WTM news: Is Libya the new tourism hotspot?
Libya’s unexplored and unspoilt coastline, Roman Empire heritage and closeness to Europe could see it emerge as a tourism hotspot, reveals industry research by World Travel Market.
The World Travel Market Industry Report 2012 asked 1,310 global exhibitors and buyers from the WTM Meridian Club whether the country could become a viable tourism destination.
More than a third of the industry (34%) feel the country, which is exhibiting at WTM for the first time since the fall of Colonel Gaddaffi’s regime, has tourism potential now, including 12% that described its tourism potential as ‘significant’. The main reasons cited were the country’s 1800km coastline, its Roman Empire heritage and closeness to Europe.
More than half (56%) feel Libya has tourism potential in the future once the country is perceived as completely political stable and improves its tourism infrastructure.
WTM 2012, the leading global event for the travel industry, is delighted to welcome The Libya Export Promotion Centre, which is exhibiting in the Africa region. Its stand will feature a dozen or so Libyan tourism businesses, from destination services to hotels, cultural tours and desert safari specialists.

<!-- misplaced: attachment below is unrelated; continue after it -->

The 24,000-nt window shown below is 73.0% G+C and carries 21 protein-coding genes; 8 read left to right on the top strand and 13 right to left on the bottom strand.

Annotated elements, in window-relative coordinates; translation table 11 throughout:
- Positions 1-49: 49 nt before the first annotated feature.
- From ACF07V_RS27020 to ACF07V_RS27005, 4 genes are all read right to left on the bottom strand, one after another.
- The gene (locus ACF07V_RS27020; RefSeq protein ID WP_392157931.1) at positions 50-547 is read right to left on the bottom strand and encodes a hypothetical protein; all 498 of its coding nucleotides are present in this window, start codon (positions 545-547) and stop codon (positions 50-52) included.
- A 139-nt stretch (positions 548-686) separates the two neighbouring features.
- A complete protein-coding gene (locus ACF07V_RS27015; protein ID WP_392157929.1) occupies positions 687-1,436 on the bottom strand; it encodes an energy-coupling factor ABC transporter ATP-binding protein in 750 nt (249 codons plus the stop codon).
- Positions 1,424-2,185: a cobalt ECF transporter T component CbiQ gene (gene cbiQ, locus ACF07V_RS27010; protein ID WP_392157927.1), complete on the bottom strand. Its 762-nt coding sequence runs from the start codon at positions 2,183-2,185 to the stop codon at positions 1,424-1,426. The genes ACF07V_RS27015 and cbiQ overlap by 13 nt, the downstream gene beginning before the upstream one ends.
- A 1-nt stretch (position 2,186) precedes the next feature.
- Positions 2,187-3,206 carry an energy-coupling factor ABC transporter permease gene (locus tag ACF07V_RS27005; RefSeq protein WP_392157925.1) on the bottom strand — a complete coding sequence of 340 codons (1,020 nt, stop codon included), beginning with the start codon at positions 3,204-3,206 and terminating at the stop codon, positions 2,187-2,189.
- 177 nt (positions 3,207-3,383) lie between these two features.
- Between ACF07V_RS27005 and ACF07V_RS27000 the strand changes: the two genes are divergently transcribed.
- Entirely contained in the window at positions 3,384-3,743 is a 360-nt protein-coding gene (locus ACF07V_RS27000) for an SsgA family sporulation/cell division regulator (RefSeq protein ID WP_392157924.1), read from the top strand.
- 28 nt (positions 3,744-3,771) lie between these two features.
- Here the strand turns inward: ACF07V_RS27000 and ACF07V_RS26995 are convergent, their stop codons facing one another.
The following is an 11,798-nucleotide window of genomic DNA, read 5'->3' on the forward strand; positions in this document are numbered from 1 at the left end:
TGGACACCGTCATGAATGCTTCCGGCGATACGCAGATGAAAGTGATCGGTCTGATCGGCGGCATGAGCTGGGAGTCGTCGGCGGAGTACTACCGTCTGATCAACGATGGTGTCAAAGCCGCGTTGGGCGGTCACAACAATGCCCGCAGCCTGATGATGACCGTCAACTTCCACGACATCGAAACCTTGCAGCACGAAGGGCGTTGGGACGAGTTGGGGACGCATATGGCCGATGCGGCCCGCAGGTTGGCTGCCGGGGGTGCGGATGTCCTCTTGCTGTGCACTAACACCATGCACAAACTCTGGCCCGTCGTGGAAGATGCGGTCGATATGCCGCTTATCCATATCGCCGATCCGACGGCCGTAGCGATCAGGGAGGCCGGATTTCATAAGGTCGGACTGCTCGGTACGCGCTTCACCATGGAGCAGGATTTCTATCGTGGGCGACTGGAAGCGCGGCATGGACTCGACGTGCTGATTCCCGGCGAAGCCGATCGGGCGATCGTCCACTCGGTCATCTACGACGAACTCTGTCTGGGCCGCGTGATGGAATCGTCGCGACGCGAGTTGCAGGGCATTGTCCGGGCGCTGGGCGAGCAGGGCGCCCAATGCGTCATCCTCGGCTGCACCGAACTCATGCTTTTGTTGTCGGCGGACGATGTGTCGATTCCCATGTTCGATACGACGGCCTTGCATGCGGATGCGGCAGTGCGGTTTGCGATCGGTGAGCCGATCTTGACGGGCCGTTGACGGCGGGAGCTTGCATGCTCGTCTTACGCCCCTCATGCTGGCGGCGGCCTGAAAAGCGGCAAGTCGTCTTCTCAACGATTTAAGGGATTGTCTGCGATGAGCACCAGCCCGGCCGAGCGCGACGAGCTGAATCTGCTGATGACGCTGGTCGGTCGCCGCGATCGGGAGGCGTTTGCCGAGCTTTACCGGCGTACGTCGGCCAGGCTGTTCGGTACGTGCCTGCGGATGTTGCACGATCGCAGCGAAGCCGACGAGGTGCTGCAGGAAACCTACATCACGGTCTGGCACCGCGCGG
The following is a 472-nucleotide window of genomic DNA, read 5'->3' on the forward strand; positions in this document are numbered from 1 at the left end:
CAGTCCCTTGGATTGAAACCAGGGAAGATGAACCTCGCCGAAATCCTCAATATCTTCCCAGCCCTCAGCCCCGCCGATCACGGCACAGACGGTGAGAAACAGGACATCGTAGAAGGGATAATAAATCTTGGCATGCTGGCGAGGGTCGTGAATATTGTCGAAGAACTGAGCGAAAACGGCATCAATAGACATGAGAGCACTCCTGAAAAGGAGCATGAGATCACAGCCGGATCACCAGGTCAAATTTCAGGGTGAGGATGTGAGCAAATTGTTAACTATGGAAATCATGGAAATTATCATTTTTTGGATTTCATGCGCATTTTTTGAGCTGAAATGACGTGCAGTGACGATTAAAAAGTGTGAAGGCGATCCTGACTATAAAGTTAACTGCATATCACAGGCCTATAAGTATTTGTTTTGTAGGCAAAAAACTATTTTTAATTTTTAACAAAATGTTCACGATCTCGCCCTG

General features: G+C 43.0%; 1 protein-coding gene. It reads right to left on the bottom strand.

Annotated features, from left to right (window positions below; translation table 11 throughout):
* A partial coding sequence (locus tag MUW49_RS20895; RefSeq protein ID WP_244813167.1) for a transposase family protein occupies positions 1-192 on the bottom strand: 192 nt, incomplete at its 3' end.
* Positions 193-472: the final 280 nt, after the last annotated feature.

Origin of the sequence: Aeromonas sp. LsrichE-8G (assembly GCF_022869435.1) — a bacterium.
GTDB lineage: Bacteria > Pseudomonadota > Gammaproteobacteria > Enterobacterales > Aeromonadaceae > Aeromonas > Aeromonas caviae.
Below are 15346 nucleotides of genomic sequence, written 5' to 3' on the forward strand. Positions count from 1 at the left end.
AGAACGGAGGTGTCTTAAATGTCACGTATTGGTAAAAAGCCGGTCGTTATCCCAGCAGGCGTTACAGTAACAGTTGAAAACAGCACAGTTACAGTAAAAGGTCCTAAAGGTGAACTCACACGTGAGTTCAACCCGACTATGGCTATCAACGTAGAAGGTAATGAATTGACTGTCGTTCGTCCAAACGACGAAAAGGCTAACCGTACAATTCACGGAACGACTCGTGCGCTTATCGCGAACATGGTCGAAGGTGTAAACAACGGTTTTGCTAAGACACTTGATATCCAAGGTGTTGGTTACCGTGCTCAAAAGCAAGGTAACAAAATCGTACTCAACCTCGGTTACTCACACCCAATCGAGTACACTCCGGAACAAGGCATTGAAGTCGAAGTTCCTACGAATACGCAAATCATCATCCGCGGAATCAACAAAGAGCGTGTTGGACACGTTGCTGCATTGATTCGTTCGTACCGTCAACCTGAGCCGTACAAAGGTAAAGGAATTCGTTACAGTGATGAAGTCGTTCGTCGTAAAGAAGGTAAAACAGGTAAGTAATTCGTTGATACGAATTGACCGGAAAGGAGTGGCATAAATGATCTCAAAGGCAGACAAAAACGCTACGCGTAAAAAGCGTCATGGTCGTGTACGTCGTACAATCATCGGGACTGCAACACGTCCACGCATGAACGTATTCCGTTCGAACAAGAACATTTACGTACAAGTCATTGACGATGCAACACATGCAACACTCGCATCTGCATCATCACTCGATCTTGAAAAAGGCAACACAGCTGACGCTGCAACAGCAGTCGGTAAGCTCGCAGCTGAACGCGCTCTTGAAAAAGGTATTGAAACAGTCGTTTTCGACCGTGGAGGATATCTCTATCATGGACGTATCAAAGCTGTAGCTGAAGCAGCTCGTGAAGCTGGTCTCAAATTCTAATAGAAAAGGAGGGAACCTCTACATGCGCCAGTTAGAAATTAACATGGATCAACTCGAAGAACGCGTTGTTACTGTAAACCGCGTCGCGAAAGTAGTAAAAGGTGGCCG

Most international traffic into Libya is related to the ongoing reconstruction efforts. Demand from the business travel community means that flights are available. British Airways and Afriqiyah Airways both fly direct from London to Tripoli. Lufthansa, Qatar, Emirates and Alitalia are among the other airlines operating regular services.
Reed Travel Exhibitions Chairman World Travel Market Fiona Jeffery said: “Libya has great tourism potential and I am delighted to welcome it to WTM 2012 so the country’s tourism industry can meet with airlines, hoteliers, tour operators and travel agents to help fulfil its potential.
“The country’s long coastline, history and heritage gives it’s a great opportunity to have a thriving tourism industry. Many destinations such as Vietnam and Croatia have repositioned from conflict zones to tourism hotspots, and there is no reason why Libya cannot do the same.”